Does your child neglect to turn in homework on time or seem to have no sense of how long it takes to complete tasks or activities? Time management deficiencies are not only a concern for students with ADHD and Learning Disabilities, they can be also be debilitating to all types of students. Time management skills play an important role in determining the amount of success a student will achieve. Once a student reaches high school, time management skills become one of the most vital indicators of academic achievement. The importance of time management skills only grows once a student reaches college or enters the work world. Read the rest of this entry →
You are browsing the archive for 2011 January.
Last week I had the pleasure of being interviewed by Gloria Perez Walker of Special Ed for Busy Parents. Gloria is a parent of a child with autism, a legal advocate, and a grassroots community organizer. The interview which lasted about 25 minutes covered topics ranging from raising a child with special needs, advocacy and my latest passion Special Education Advisor. The interview is presented below and I hope you enjoy it. Read the rest of this entry →
How will your students communicate when they leave school? How will they gather information? How will they say what they need to say?
How will they make phone calls? Leave messages? Readbooks? Do research? Tell their boss they are stuck in traffic coming back from that meeting? How will they get their news? Check their bank records? Pay their mortgage? Arrange their vacation? Sell their services? Sell possessions they no longer want? How will they learn the things they need to learn? How will they tell the stories that they need – or want – to tell?
In my first two years as a teacher, I worked with upper grade general education classes. This year, I’m in a different world in two ways: I’m teaching primary grades, and mine is a special education class.
Since early January, I’ve been in a bit of a transitional phase. Read the rest of this entry →
Today I agreed to present to a group of parents and teachers on how to prepare students on the Autism Spectrum for the “Real World.” The obvious question is, how do you define what the “Real World” is?
So I asked my tribe for their thoughts on the matter and the responses were fascinating. Here are a few of them . . .
- The world that you are in is the real one. Just as the world that I’m in is the real one. Just be you and everything will be fine.
- Isn’t the saying true that “you are what you make it”? What is real for you isn’t an issue for some, and what isn’t an issue for you is the consuming world for others. Or vice-versa….
- You know…often when I hear people talk about living in the “real world,” they are usually referring to the drudgery of life and the junk stuff you have to deal with everyday. Not a happy sentiment. I think being grounded is a good thing as well as learning how to manage life. But, we could all use a little more dreaming and the asking ourselves the “what if” scenario. Looking for ways to make things better. : ) Read the rest of this entry →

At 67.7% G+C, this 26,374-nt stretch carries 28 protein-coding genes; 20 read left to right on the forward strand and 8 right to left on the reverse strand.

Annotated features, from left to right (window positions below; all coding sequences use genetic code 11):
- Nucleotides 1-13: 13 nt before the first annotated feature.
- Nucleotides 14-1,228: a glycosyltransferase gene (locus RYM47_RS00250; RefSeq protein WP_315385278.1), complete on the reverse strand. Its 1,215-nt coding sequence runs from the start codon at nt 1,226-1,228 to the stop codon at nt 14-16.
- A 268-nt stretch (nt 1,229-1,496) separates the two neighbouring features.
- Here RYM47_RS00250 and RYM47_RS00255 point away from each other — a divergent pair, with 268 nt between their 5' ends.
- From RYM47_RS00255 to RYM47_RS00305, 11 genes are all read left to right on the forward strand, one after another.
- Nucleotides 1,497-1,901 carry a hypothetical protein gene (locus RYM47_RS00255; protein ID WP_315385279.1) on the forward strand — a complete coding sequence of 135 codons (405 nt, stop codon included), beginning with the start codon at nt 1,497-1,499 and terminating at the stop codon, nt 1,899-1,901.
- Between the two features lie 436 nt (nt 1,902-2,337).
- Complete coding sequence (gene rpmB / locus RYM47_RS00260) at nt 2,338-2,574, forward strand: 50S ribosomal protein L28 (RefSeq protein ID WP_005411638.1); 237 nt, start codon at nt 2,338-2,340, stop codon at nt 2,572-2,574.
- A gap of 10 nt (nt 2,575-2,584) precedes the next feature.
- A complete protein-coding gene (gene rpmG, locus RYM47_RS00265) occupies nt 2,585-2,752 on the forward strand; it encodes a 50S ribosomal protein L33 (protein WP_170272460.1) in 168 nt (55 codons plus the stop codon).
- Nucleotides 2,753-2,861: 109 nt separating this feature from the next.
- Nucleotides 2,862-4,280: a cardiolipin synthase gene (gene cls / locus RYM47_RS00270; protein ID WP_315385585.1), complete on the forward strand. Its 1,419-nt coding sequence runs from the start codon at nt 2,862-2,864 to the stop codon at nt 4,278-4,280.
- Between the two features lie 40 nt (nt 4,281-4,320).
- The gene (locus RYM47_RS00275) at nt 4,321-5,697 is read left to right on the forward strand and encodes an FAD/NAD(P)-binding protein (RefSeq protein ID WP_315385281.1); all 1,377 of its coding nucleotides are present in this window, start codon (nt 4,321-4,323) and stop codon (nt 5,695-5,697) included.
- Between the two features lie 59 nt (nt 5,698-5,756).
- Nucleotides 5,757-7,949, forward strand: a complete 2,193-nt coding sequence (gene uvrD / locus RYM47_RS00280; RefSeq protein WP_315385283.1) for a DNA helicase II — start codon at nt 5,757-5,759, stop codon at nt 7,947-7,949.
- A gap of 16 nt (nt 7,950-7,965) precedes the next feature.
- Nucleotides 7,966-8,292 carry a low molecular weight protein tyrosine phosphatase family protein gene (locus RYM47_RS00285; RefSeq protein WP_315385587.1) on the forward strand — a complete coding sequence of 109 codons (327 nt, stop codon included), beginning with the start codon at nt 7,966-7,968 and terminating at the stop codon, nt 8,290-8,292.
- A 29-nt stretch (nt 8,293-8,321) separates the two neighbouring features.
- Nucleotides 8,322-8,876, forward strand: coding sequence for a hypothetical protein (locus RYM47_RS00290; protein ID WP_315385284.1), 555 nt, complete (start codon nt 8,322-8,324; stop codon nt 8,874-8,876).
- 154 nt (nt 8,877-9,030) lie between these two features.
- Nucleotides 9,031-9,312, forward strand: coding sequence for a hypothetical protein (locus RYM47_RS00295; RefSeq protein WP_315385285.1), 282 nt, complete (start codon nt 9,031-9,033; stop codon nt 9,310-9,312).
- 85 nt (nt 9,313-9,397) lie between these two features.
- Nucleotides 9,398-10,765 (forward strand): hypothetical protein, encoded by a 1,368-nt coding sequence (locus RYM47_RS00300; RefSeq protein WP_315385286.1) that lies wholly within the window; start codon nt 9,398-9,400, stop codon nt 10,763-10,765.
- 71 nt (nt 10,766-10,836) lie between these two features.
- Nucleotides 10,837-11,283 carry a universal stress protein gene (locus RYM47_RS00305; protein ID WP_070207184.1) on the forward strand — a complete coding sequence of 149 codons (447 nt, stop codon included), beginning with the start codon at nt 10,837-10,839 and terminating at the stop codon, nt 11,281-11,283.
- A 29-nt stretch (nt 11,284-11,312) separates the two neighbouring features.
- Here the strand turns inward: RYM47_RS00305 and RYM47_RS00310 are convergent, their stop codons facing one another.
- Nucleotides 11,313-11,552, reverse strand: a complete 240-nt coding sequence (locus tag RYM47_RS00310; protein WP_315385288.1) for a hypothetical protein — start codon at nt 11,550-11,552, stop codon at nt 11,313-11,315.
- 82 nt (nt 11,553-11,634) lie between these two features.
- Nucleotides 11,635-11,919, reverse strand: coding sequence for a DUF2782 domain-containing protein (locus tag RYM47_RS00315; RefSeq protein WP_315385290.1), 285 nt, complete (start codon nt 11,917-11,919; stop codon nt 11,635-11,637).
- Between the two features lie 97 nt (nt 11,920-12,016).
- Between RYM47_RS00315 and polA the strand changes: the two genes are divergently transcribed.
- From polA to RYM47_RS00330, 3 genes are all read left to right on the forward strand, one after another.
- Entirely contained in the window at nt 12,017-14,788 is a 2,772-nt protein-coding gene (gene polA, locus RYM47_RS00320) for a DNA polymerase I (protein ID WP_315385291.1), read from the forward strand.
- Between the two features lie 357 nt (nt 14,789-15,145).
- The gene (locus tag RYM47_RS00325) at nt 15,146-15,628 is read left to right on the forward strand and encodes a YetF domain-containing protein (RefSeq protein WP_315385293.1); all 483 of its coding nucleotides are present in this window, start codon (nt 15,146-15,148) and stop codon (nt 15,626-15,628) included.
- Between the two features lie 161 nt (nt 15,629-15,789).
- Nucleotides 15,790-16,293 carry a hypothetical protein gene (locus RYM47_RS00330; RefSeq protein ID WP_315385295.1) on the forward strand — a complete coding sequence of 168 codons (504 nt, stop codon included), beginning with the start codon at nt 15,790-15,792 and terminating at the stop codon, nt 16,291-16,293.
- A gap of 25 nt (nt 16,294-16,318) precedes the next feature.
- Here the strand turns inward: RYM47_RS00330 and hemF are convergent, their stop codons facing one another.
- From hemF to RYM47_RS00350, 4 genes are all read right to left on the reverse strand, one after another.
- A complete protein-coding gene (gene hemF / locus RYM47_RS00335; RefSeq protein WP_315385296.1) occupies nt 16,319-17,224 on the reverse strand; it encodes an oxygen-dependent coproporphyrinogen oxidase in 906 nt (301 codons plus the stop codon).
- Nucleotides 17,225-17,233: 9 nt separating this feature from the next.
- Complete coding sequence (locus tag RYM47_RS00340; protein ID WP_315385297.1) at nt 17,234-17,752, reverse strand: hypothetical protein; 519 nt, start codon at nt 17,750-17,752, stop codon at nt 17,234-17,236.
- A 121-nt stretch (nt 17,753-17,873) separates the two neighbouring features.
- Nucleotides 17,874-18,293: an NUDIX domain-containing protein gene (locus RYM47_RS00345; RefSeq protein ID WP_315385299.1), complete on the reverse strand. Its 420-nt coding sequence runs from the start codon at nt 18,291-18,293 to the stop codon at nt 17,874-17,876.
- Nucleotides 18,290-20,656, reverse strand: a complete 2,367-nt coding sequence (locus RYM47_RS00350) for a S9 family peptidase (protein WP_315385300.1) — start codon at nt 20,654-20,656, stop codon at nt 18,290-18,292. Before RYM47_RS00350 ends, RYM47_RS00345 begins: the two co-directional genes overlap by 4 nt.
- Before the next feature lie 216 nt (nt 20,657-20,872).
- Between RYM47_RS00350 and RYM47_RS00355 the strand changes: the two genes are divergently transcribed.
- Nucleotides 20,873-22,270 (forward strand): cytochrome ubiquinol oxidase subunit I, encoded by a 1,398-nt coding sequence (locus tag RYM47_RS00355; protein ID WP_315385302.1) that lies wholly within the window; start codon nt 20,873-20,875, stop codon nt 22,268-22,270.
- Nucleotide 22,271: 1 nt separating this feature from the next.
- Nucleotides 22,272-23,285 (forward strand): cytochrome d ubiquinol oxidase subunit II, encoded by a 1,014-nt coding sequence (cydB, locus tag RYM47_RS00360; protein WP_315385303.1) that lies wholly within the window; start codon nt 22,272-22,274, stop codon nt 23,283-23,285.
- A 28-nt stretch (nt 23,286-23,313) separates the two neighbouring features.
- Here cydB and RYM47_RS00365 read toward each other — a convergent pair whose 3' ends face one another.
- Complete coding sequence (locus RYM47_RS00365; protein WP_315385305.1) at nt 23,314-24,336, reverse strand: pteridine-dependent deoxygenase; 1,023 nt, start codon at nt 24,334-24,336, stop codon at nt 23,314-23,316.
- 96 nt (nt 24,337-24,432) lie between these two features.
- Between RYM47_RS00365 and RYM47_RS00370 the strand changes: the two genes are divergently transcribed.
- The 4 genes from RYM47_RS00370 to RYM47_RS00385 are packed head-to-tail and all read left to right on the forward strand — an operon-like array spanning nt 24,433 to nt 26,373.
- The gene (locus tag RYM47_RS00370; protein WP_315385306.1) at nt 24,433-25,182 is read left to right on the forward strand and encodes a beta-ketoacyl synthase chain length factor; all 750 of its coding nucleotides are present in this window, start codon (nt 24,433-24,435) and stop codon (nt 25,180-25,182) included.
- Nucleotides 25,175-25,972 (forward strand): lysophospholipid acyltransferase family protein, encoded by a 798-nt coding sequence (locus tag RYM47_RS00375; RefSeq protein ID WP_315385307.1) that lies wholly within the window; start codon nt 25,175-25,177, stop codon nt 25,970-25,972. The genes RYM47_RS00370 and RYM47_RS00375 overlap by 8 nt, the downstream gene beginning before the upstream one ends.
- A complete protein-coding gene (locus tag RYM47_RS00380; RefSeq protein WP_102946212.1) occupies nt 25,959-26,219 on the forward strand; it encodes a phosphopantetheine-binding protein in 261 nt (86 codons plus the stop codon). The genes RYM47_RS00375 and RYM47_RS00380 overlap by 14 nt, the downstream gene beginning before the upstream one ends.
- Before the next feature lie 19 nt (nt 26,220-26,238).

I recently met with the parent of a 14 year old child with autism transitioning to high school. The parent has been actively involved in her son’s education and is a strong advocate in her own school district, involved in her Special Education Parent Teacher Association (or SEPTA) and participating in district committee’s on diverse education and staff issues. Read the rest of this entry →
GOING GREEN: Six Easy Ways to Improve Your Health, Your Home & RELAX! (especially families w/children diagnosed w/ Autism & other Special Needs)
Parents often find themselves wondering how to be environmentally responsible, budget conscious and most importantly, provide whatever their children’s needs require. Now that our society has finally begun to focus on reducing the negative impact of our society on the environment we focus on utilizing products and services that support that end result. We use the term “green” to indicate anything that reduces energy consumption, carbon emissions, or waste of natural resources. The benefit to the Earth is clear, but there are benefits to our own mental and physical well being that are often overlooked. People can be profoundly affected by their environments, and children, particularly those with special needs, are even more susceptible. Read the rest of this entry →
Despite the legal requirement that each child in special education have an Individualized Educational Program (IEP) with a Present Levels section (“present levels of academic achievement and functional performance”) that’s complete, up-to-date, and sufficient to develop meaningful and measurable goals (and in some cases, objectives), parents often complain that the school members of the IEP Team refuse to create such a Present Levels section. Read the rest of this entry →
The list of excuses below are some of the more common themes I hear every day from school districts who are trying to get out of testing a child for special education. None of these or other excuses should be accepted by a parent who is trying to find answers for why their child can’t access the curriculum. As a parent, trust your instincts, if you think there is a problem most likely there is. Read the rest of this entry →
This week in a period of 24 hours, there were 3 shootings near local schools in the Los Angeles area. In light of recent events, I have 2 concerns. The first concern is the most obvious; how can we prevent guns from entering our school? Read the rest of this entry →